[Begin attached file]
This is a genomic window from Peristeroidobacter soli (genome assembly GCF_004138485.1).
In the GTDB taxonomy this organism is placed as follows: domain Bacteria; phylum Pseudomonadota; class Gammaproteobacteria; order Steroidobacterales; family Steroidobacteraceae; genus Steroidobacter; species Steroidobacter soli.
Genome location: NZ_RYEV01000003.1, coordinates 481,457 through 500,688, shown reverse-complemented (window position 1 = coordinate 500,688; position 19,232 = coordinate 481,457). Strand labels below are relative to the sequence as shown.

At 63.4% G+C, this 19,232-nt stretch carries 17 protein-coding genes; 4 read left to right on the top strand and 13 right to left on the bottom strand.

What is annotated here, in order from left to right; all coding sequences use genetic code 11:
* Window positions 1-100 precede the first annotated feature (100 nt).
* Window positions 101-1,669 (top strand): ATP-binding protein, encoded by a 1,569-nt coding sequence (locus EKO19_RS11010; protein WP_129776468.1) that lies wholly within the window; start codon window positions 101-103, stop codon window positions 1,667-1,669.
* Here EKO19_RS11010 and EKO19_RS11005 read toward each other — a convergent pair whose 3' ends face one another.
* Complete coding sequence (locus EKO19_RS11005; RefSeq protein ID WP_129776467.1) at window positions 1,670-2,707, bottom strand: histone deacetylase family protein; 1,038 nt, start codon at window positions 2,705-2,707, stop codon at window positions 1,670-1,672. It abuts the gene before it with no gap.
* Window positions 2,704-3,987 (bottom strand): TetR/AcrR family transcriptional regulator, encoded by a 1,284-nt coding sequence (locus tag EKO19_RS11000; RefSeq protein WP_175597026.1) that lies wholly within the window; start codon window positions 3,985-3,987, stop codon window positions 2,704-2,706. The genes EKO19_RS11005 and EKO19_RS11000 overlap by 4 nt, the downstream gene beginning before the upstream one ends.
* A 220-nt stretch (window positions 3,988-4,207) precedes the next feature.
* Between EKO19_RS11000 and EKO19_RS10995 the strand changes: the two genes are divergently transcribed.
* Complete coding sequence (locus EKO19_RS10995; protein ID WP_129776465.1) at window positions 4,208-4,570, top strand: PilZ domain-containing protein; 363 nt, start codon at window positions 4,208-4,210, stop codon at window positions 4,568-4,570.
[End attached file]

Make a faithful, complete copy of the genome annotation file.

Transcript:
This is a genomic window from Peristeroidobacter soli (genome assembly GCF_004138485.1).
In the GTDB taxonomy this organism is placed as follows: domain Bacteria; phylum Pseudomonadota; class Gammaproteobacteria; order Steroidobacterales; family Steroidobacteraceae; genus Steroidobacter; species Steroidobacter soli.
Genome location: NZ_RYEV01000003.1, coordinates 481,457 through 500,688, shown reverse-complemented (window position 1 = coordinate 500,688; position 19,232 = coordinate 481,457). Strand labels below are relative to the sequence as shown.

At 63.4% G+C, this 19,232-nt stretch carries 17 protein-coding genes; 4 read left to right on the top strand and 13 right to left on the bottom strand.

What is annotated here, in order from left to right; all coding sequences use genetic code 11:
* Window positions 1-100 precede the first annotated feature (100 nt).
* Window positions 101-1,669 (top strand): ATP-binding protein, encoded by a 1,569-nt coding sequence (locus EKO19_RS11010; protein WP_129776468.1) that lies wholly within the window; start codon window positions 101-103, stop codon window positions 1,667-1,669.
* Here EKO19_RS11010 and EKO19_RS11005 read toward each other — a convergent pair whose 3' ends face one another.
* Complete coding sequence (locus EKO19_RS11005; RefSeq protein ID WP_129776467.1) at window positions 1,670-2,707, bottom strand: histone deacetylase family protein; 1,038 nt, start codon at window positions 2,705-2,707, stop codon at window positions 1,670-1,672. It abuts the gene before it with no gap.
* Window positions 2,704-3,987 (bottom strand): TetR/AcrR family transcriptional regulator, encoded by a 1,284-nt coding sequence (locus tag EKO19_RS11000; RefSeq protein WP_175597026.1) that lies wholly within the window; start codon window positions 3,985-3,987, stop codon window positions 2,704-2,706. The genes EKO19_RS11005 and EKO19_RS11000 overlap by 4 nt, the downstream gene beginning before the upstream one ends.
* A 220-nt stretch (window positions 3,988-4,207) precedes the next feature.
* Between EKO19_RS11000 and EKO19_RS10995 the strand changes: the two genes are divergently transcribed.
* Complete coding sequence (locus EKO19_RS10995; protein ID WP_129776465.1) at window positions 4,208-4,570, top strand: PilZ domain-containing protein; 363 nt, start codon at window positions 4,208-4,210, stop codon at window positions 4,568-4,570.